Although the impact of rehabilitation practices on soil characteristics was assessed only at one five-year-old AFS, results suggest improved fertility reflected in increased CEC values and OM content, as well as improved soil physical properties from formation of aggregates that help buffer the risk of soil erosion (Hernández-Cruz, 2014). Due to the steep slopes found on the plots (Table 4), it is important to consider that plants on ASFs and PLs currently provide cover (Figure 8) and a leaf litter layer substantially thicker than that found when the studies were conducted, in 2001. It would therefore be expected that the processes that contribute to preventing erosion also foster microbiological dynamics and improved physical and chemical characteristics of the soils strengthened thereby.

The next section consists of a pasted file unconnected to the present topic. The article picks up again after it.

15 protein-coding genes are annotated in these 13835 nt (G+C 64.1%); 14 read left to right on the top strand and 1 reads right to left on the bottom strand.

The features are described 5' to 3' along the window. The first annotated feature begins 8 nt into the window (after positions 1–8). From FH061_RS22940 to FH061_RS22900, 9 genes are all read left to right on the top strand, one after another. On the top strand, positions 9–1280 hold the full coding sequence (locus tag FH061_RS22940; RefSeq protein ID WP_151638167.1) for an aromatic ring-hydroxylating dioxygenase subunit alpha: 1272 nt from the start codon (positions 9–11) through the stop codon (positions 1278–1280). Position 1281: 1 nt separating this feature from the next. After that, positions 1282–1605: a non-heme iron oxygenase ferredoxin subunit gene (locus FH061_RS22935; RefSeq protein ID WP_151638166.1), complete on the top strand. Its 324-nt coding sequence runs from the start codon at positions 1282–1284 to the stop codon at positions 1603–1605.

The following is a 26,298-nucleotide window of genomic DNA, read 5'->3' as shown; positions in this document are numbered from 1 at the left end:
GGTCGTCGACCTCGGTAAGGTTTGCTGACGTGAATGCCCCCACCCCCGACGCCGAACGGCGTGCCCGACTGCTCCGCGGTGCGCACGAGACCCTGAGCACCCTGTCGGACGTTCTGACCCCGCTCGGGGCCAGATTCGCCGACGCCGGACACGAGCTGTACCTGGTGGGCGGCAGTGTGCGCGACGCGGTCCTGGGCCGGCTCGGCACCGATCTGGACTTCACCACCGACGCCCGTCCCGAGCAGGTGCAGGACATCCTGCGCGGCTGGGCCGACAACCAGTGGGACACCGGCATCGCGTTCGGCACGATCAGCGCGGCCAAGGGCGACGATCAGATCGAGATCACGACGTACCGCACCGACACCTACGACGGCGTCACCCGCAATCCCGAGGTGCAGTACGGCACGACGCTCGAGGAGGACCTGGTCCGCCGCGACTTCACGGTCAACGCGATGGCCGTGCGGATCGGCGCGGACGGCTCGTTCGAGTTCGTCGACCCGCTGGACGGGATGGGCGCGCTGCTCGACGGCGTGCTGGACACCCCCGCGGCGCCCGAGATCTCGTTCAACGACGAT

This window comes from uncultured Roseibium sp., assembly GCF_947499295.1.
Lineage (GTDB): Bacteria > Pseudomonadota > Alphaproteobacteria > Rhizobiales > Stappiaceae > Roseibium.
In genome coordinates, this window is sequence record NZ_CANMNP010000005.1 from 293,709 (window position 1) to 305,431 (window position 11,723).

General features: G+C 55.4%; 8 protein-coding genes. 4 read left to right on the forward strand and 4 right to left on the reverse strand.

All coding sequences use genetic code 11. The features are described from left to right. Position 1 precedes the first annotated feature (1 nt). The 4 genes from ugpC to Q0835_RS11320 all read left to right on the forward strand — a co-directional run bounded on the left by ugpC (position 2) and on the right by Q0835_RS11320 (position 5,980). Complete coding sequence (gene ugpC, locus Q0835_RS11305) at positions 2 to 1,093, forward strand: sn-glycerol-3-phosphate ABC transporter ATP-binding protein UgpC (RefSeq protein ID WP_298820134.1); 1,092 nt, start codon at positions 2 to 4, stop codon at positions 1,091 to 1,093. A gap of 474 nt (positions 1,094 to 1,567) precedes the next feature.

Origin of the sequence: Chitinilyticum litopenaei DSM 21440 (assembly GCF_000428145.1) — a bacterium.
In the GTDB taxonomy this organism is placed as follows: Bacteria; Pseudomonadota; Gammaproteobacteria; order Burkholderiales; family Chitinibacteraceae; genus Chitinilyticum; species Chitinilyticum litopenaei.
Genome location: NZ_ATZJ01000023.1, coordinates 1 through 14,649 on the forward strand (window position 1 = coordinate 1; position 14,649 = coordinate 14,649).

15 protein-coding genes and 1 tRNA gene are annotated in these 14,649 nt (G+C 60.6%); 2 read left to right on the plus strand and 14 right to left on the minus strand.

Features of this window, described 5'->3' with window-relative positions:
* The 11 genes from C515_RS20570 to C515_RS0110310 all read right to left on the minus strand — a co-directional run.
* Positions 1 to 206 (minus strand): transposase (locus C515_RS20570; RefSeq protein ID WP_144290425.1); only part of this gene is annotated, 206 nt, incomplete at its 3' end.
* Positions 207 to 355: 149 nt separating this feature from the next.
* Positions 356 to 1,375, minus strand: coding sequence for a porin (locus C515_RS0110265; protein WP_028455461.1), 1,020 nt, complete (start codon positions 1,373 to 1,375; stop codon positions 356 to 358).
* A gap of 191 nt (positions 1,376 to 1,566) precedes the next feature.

While families in Zoyatlan do not receive any type of support to maintain the rehabilitation practices, the process of appropriation of their resources is underway. FUs currently obtain several goods (Table 4), which the families consume and sell in the local market. These benefits should be analyzed taking into account the physical and economic efforts invested in maintaining the ASFs and PLs, to assist in the appropriation of restoration strategies. The performance of this analysis will generate information to build indicators for restoration processes and ultimately influence public policies aimed at recovering and maintaining the ecological and cultural heritage offered by TDF ecosystems.

Conclusions